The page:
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Reye's Syndrome: Why Aspirin Can Kill

Reye's Syndrome: Why Aspirin Can Kill
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  • 0:08 A Brain and Liver Disease
  • 0:40 What Is Reye's Syndrome?
  • 1:07 Why Does Reye's…
  • 2:11 Signs, Symptoms, and…
  • 3:55 Treatment
  • 4:44 Lesson Summary
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Lesson Transcript
Instructor: Artem Cheprasov
We'll discuss how aspirin relates to a condition known as Reye's syndrome. You'll find out if we really know what causes it to occur, what age group is most at risk, and why if you're sick with the flu you might want to watch out for this condition.

A Brain and Liver Disease

Your brain. It's used for thinking, interpreting why someone is really bad at singing on American Idol, and trying to block out the drone of your annoying little brother.

Your liver. It helps to detoxify your body after a bad hangover, produces proteins to keep you from looking all swollen, and makes molecules necessary to digest that pizza you had with the beer.

The liver and brain seem like they don't have much in common. Except for one extremely rare but often deadly disease we're going to cover in this lesson.

What is Reye's Syndrome

This disease is known as Reye's syndrome. This syndrome is a very rare condition that commonly affects children recovering from a viral infection and causes the swelling of the liver and brain.

So, if someone between the ages of about 4 and 14 years of age is recovering from or is affected by something like chickenpox or influenza, this disease can strike them. And you thought being itchy or sick with the flu was bad enough!

Why Does Reye's Syndrome Occur?

Unlike the flu and chickenpox, no one is actually sure exactly why this syndrome occurs in the pathophysiological sense. What we do know is that individuals who have a viral infection and take aspirin, a nonsteroidal anti-inflammatory drug used to reduce fever, relieve minor pain, and inflammation, may be more likely to develop this condition.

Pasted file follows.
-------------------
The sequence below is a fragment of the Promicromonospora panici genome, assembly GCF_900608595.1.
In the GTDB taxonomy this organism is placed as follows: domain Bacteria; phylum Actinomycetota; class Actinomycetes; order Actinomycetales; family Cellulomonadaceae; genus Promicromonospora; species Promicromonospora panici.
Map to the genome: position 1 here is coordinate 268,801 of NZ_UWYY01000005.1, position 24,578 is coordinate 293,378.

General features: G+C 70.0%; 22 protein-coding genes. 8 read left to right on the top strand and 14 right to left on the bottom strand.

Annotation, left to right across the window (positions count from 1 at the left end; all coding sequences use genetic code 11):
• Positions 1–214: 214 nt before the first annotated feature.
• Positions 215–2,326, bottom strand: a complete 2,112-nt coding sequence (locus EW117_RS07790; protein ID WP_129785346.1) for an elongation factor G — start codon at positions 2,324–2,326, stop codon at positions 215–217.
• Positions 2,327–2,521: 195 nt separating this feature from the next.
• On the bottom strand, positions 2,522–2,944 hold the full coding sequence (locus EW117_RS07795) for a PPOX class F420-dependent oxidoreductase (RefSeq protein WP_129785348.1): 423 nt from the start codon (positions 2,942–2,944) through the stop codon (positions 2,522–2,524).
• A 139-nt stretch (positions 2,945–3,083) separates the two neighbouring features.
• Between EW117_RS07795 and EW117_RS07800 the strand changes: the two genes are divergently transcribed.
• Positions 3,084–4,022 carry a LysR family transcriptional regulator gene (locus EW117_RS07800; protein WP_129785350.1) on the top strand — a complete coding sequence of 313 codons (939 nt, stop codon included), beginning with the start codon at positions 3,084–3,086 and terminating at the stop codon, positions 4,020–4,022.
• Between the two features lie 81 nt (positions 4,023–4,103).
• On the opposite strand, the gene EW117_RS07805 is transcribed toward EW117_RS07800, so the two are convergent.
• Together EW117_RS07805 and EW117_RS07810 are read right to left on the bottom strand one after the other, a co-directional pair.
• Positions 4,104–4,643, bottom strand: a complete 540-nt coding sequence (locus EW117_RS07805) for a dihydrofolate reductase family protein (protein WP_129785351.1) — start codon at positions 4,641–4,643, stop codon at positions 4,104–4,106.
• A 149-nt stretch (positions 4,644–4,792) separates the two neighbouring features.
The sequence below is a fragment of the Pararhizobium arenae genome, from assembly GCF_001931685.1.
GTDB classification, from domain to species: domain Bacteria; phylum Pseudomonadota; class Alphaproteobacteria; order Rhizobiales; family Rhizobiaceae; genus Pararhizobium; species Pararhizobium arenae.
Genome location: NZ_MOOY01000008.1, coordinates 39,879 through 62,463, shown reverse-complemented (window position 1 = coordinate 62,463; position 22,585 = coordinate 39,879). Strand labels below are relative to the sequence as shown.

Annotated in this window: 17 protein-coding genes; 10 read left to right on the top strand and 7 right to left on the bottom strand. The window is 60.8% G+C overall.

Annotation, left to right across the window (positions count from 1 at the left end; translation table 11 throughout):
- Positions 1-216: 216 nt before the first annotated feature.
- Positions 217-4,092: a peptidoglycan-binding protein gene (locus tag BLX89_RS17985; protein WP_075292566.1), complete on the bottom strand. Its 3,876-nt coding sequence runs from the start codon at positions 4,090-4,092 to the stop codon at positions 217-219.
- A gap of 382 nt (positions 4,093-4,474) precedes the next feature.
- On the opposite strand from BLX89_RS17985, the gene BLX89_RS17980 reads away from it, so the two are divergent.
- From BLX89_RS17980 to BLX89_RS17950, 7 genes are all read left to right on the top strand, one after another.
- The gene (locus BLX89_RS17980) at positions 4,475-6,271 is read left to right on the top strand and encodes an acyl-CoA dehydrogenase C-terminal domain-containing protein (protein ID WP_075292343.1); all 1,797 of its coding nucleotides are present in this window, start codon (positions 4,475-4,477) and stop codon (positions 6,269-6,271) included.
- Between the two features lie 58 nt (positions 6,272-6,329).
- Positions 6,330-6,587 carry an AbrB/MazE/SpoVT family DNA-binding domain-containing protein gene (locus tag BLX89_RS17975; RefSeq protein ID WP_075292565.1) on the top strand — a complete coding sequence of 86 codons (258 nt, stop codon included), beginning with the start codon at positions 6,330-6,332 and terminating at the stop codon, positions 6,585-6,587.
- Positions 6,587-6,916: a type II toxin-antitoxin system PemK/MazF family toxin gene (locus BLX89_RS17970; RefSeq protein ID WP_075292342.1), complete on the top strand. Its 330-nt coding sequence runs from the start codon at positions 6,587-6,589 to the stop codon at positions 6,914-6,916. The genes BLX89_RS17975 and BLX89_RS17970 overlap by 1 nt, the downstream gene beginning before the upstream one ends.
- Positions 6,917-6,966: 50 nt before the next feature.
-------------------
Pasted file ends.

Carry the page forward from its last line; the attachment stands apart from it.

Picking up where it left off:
Aspirin is not the only thing that may contribute to the development of this condition. Exposure to other chemicals, such as herbicides, insecticides, and so forth, may be a contributing factor as well. Other research may point in the direction that children with underlying Metabolic Disorders, disorders that interfere with the body's life sustaining chemical reactions, may be at increased risk for this syndrome.

Metabolic disorders include, but aren't limited to, diabetes, hyperthyroidism, Cushing's disease and so on. Particularly, in the case of Reye's syndrome, fatty-acid oxidation disorders may play a part in this condition.

Clinical Signs, Symptoms, and Diagnostics

Regardless of what truly causes this disorder to develop, children who are affected by this syndrome typically experience a combination of the following signs and symptoms in addition to the ones they have from the viral infection they are suffering from. These include:

  • Frequent vomiting
  • Muscle weakness
  • Behavioral changes such as irritability or mental dullness
  • Seizures

Laboratory tests may reveal liver issues by the presence of increased levels of liver enzymes and elevated levels of ammonia in the blood. When the liver is inflamed or damaged due to something, as in the case of Reye's syndrome, it will leak enzymes found in the liver into the blood, where they will be found when a blood test is run. You can liken this leakage to an above ground pool having holes punched into it. After this damage occurs, the pool will begin to leak out the water and little balls that were thrown in there to play with. The same type of process happens with a damaged liver.

In addition, the liver is important in converting ammonia to urea. If the liver isn't functioning well, then it cannot perform this process, leading to higher than normal levels of ammonia in the blood.

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